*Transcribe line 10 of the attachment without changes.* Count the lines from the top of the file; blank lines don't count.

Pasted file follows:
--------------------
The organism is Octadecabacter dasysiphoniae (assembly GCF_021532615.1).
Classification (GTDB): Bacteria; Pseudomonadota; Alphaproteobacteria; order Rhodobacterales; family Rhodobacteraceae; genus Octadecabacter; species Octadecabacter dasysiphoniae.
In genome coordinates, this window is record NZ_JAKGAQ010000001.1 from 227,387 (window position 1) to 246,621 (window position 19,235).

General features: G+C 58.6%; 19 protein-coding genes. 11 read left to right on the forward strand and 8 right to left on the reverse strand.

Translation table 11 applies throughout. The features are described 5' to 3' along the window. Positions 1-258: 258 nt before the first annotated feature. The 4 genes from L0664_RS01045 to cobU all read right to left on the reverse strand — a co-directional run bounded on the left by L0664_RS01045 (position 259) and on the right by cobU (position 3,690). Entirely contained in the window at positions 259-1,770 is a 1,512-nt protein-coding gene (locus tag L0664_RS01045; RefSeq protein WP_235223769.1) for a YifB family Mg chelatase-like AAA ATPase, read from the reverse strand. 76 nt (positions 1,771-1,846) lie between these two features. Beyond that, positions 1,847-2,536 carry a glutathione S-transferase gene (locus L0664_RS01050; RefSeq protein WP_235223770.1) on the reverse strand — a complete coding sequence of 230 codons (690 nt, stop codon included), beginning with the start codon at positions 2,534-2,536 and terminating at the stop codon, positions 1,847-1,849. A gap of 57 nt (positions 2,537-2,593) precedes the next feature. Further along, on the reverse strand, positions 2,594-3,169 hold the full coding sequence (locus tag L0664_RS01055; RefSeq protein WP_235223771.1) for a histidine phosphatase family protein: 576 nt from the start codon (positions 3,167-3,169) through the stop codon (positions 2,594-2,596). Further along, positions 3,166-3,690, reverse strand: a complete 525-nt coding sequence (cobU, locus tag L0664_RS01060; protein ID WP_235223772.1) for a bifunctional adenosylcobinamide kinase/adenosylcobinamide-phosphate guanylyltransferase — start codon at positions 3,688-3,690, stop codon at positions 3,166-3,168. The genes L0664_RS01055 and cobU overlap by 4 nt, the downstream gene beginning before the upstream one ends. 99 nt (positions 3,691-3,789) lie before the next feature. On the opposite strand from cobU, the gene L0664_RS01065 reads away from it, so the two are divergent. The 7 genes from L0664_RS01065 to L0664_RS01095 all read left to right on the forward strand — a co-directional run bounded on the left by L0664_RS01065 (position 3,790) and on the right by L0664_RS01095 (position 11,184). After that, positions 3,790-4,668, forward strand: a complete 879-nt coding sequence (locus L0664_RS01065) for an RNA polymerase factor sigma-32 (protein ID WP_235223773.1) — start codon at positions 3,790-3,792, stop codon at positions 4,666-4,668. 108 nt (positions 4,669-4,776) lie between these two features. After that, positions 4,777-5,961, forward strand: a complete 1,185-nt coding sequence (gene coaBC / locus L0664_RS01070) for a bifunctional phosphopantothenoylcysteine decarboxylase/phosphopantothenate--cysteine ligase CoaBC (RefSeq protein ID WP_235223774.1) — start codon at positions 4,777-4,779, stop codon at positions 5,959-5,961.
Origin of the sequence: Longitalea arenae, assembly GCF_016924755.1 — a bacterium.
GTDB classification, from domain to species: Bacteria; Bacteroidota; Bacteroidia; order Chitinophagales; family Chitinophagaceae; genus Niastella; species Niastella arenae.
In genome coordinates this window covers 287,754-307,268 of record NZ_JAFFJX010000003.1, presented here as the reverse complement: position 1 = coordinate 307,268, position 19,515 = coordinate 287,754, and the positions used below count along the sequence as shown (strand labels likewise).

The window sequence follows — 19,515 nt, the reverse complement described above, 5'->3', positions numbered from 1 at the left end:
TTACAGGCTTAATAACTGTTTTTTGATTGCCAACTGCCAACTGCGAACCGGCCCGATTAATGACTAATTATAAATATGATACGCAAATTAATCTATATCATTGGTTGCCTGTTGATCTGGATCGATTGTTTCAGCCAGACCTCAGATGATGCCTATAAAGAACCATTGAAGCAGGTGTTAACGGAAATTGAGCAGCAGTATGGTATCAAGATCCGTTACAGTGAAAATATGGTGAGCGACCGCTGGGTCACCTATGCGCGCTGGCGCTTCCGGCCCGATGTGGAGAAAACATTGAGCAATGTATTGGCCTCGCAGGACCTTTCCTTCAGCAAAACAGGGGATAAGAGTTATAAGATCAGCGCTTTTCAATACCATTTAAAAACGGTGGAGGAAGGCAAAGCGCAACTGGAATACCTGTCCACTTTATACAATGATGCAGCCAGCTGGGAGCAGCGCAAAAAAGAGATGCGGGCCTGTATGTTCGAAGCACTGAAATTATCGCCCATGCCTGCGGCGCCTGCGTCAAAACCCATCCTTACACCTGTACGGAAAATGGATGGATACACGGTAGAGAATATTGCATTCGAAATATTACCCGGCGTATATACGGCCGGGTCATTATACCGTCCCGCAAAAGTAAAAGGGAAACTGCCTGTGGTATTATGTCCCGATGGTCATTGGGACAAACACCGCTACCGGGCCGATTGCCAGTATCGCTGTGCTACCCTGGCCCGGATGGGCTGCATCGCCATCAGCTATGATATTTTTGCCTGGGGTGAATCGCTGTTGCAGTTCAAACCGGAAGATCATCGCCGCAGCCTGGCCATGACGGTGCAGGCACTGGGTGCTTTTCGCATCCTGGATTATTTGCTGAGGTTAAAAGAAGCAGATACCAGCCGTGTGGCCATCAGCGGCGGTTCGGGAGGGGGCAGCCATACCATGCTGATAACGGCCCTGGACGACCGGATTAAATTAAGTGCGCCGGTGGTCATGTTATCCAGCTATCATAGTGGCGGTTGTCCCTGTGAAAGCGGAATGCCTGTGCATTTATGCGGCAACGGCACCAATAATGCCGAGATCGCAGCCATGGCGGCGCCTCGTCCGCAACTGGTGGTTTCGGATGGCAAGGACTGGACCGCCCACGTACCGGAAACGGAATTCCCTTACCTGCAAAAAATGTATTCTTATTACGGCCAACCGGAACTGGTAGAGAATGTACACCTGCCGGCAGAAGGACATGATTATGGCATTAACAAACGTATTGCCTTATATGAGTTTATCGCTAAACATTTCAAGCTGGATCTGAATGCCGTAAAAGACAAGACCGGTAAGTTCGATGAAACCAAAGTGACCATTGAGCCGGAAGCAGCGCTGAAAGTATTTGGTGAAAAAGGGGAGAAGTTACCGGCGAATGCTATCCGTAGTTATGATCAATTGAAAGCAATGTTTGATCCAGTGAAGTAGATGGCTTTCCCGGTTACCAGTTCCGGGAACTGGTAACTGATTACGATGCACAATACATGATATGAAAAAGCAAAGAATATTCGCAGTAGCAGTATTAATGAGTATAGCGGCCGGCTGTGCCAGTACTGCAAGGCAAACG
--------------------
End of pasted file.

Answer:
TTACAGGCTTAATAACTGTTTTTTGATTGCCAACTGCCAACTGCGAACCGGCCCGATTAATGACTAATTATAAATATGATACGCAAATTAATCTATATCATTGGTTGCCTGTTGATCTGGATCGATTGTTTCAGCCAGACCTCAGATGATGCCTATAAAGAACCATTGAAGCAGGTGTTAACGGAAATTGAGCAGCAGTATGGTATCAAGATCCGTTACAGTGAAAATATGGTGAGCGACCGCTGGGTCACCTATGCGCGCTGGCGCTTCCGGCCCGATGTGGAGAAAACATTGAGCAATGTATTGGCCTCGCAGGACCTTTCCTTCAGCAAAACAGGGGATAAGAGTTATAAGATCAGCGCTTTTCAATACCATTTAAAAACGGTGGAGGAAGGCAAAGCGCAACTGGAATACCTGTCCACTTTATACAATGATGCAGCCAGCTGGGAGCAGCGCAAAAAAGAGATGCGGGCCTGTATGTTCGAAGCACTGAAATTATCGCCCATGCCTGCGGCGCCTGCGTCAAAACCCATCCTTACACCTGTACGGAAAATGGATGGATACACGGTAGAGAATATTGCATTCGAAATATTACCCGGCGTATATACGGCCGGGTCATTATACCGTCCCGCAAAAGTAAAAGGGAAACTGCCTGTGGTATTATGTCCCGATGGTCATTGGGACAAACACCGCTACCGGGCCGATTGCCAGTATCGCTGTGCTACCCTGGCCCGGATGGGCTGCATCGCCATCAGCTATGATATTTTTGCCTGGGGTGAATCGCTGTTGCAGTTCAAACCGGAAGATCATCGCCGCAGCCTGGCCATGACGGTGCAGGCACTGGGTGCTTTTCGCATCCTGGATTATTTGCTGAGGTTAAAAGAAGCAGATACCAGCCGTGTGGCCATCAGCGGCGGTTCGGGAGGGGGCAGCCATACCATGCTGATAACGGCCCTGGACGACCGGATTAAATTAAGTGCGCCGGTGGTCATGTTATCCAGCTATCATAGTGGCGGTTGTCCCTGTGAAAGCGGAATGCCTGTGCATTTATGCGGCAACGGCACCAATAATGCCGAGATCGCAGCCATGGCGGCGCCTCGTCCGCAACTGGTGGTTTCGGATGGCAAGGACTGGACCGCCCACGTACCGGAAACGGAATTCCCTTACCTGCAAAAAATGTATTCTTATTACGGCCAACCGGAACTGGTAGAGAATGTACACCTGCCGGCAGAAGGACATGATTATGGCATTAACAAACGTATTGCCTTATATGAGTTTATCGCTAAACATTTCAAGCTGGATCTGAATGCCGTAAAAGACAAGACCGGTAAGTTCGATGAAACCAAAGTGACCATTGAGCCGGAAGCAGCGCTGAAAGTATTTGGTGAAAAAGGGGAGAAGTTACCGGCGAATGCTATCCGTAGTTATGATCAATTGAAAGCAATGTTTGATCCAGTGAAGTAGATGGCTTTCCCGGTTACCAGTTCCGGGAACTGGTAACTGATTACGATGCACAATACATGATATGAAAAAGCAAAGAATATTCGCAGTAGCAGTATTAATGAGTATAGCGGCCGGCTGTGCCAGTACTGCAAGGCAAACG